UK consumer confidence remained flat in March despite the unprecedented uncertainty surrounding the country’s exit from the EU.
GfK’s Consumer Confidence Index stayed at the same level in March at -13, though this is notably down from the overall -7 recorded in March last year.
The measure for the general economic situation of the country during the last 12 months has stayed the same month-on-month, albeit a low score of -33 and seven points lower than March 2018.
Expectations for the general economic situation over the next 12 months have increased two points to -36, though this remains 14 points lower than March 2018.
The index measuring changes in personal finances during the last 12 months has stayed the same this month at 0 and three points lower than March 2018.
The forecast for personal finances over the next 12 months has increased one point to +2 this month, which is eight points lower than March 2018.
Joe Staton, Client Strategy Director at GfK, commented: “Consumer confidence has held steady this month at minus -13, despite political chaos and ensuing uncertainty as we try to find our rightful place within Europe. Against a backdrop of stable inflation and a robust labour market, where wages continue to grow more quickly than prices, confidence has remained negative but fairly stable since the Referendum.
“However, while UK consumers report a small increase in optimism for their personal financial situation for the coming year, the index is being dragged down by our nagging fears for the general economy. Things might change when people feel the current crisis has passed but what sort of resolution can consumers reasonably contemplate just now? Or are consumers rightly sensing a bumpier economic climate for post-Brexit Britain?”
Yet again, all eyes will be back on parliament this evening as the government makes its third attempts to push through its plans to exit the EU – though this time only the withdrawal agreement will be voted on by MPs, with the political declaration shelved for another day.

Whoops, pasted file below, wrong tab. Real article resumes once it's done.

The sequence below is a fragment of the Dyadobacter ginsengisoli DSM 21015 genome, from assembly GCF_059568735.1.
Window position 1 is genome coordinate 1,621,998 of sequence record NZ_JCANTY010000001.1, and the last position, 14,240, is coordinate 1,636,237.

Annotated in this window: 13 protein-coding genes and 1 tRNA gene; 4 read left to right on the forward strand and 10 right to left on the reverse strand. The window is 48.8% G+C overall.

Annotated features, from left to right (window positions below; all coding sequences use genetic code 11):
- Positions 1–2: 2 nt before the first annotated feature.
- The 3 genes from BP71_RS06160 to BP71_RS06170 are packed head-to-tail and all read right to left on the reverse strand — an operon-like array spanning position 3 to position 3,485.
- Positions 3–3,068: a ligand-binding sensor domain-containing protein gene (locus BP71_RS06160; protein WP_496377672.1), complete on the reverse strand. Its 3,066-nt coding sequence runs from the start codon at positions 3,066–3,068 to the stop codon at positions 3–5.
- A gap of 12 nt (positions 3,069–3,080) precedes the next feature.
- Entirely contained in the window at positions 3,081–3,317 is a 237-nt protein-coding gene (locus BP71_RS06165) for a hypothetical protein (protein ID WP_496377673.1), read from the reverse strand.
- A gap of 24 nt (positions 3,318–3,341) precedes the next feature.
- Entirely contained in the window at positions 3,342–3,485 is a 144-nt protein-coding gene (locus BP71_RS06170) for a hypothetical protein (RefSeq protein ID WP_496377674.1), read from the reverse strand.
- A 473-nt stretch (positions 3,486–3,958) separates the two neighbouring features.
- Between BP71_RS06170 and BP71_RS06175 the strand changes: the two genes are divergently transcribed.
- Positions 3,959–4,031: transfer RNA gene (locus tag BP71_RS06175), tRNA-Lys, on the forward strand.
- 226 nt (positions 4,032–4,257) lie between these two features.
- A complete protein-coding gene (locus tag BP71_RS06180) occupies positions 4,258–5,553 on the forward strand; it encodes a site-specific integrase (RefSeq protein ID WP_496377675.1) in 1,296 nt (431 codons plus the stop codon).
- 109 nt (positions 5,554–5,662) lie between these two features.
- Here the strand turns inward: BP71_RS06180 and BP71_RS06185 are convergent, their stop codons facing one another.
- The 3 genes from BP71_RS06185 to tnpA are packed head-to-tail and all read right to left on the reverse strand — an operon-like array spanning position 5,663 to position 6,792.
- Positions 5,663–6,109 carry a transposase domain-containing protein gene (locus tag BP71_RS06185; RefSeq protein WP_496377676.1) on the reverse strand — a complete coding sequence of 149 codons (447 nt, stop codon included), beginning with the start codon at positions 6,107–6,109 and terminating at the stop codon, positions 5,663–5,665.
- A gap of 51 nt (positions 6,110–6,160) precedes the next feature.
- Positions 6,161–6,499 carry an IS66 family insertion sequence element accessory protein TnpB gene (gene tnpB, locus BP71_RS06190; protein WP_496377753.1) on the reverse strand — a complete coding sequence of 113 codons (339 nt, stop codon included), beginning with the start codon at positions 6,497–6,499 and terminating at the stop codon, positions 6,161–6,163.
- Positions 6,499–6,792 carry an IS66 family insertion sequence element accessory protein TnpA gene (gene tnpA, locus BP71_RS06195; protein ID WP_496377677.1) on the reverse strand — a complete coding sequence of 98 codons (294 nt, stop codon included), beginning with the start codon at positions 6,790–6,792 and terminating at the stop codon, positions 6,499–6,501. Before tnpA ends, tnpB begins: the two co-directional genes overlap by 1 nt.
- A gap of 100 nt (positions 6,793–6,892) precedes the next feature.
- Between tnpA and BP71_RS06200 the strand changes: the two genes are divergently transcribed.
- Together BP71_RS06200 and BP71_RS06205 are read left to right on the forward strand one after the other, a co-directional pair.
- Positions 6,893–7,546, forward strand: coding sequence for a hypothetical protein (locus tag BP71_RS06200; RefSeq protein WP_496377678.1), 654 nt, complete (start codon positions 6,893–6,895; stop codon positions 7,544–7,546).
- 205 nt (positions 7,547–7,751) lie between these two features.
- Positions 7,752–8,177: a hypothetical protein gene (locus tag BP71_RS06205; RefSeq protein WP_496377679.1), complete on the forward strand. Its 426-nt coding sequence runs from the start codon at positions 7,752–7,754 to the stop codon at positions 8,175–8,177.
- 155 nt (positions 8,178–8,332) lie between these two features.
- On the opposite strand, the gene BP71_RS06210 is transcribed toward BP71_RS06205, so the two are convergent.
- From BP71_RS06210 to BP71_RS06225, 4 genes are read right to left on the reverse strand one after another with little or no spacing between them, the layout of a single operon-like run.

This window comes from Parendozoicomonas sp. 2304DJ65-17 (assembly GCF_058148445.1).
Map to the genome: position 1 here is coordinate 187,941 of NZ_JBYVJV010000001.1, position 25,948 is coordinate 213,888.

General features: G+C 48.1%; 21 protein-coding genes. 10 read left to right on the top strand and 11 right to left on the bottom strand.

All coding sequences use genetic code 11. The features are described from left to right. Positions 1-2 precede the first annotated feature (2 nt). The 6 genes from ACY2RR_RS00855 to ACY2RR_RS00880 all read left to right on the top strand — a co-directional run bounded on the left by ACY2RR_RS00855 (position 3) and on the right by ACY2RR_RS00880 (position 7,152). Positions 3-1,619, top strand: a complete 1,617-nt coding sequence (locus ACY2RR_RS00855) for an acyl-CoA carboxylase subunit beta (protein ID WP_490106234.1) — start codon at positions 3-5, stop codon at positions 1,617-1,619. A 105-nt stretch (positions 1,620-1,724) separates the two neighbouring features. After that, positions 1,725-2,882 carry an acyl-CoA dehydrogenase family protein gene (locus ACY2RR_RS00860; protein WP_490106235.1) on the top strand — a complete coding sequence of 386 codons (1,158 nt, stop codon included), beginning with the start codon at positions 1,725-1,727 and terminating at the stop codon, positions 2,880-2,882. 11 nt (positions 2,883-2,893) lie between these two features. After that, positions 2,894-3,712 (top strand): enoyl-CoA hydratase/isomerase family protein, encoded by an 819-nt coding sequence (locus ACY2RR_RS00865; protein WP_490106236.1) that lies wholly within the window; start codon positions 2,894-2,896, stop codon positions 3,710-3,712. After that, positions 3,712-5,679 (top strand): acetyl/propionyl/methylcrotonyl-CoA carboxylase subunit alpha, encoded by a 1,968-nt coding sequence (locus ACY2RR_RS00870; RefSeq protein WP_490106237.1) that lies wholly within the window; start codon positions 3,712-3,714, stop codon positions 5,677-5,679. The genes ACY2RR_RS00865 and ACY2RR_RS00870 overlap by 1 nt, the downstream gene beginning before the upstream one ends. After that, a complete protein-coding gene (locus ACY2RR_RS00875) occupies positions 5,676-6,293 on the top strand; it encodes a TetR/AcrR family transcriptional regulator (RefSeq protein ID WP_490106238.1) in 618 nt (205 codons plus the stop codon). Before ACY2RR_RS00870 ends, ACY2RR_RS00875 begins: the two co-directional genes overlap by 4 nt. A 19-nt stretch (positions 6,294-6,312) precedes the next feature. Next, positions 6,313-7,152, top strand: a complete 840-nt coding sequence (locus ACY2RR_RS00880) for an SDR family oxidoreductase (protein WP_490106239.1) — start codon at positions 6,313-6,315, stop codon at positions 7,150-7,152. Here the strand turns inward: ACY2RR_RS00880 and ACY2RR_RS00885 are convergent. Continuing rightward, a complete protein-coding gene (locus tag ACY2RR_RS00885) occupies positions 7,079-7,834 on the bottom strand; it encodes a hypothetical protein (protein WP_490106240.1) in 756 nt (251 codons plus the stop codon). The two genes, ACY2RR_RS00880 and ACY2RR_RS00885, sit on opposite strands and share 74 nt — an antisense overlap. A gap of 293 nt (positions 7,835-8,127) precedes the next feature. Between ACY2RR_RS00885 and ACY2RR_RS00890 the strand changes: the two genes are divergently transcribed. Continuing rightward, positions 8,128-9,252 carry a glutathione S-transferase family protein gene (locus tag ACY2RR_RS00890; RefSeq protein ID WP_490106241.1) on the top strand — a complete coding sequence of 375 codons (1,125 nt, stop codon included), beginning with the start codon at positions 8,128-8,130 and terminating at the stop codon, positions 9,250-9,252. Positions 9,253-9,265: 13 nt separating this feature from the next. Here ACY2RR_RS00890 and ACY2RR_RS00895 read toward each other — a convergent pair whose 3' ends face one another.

This week’s issue of the The Grocer has the latest UK food and drink exports numbers, the story that vegetable snack startup Emily Crisps has been bought by Ape Snacks, Retail group Two Heads Beer Co has closed all three stores of its high street bottle shop chain The Beer Boutique and much more.
Check out thegrocer.co.uk/finance later this morning for the full details and details of another major piece for food and drink M&A later this afternoon.
On the markets this morning, the FTSE 100 has started the day on the front foot by rising 0.5% in early trading to 7,267.7pts.
Yesterday in the City
Weakness in sterling stemming from the Brexit twists and turns has helped to buoy the international-focussed FTSE 100, finishing the day up 0.6% to 7,234pts.
FTSE 100 risers included Imperial Brands (IMB), up 2.3% to 2,619p, British American Tobacco (BATS), up 2% to 3,152p, Compass Group (CPG), up 1.3% to 1770.5p, Unilever (ULVR), up 1.2% to 4,400.5p and Diageo (DGE), up 1.1% to 3,132p.
Yesterday also saw Coca-Cola’s bottler for the UK and much of Europe (CCEP) secure a listing on the main market of the London Stock Exchange.
Online retailer Ocado Group (OCDO) continued its surge in value, hitting a new high of 1,360p, after rising another 5.3%, two days after announcing its most recent international deal with Australia’s Coles.
The day’s biggest faller in the sector was agricultural firm CARR’s (CARR), which continued a recent fall in value, sliding 6.2% to 132p.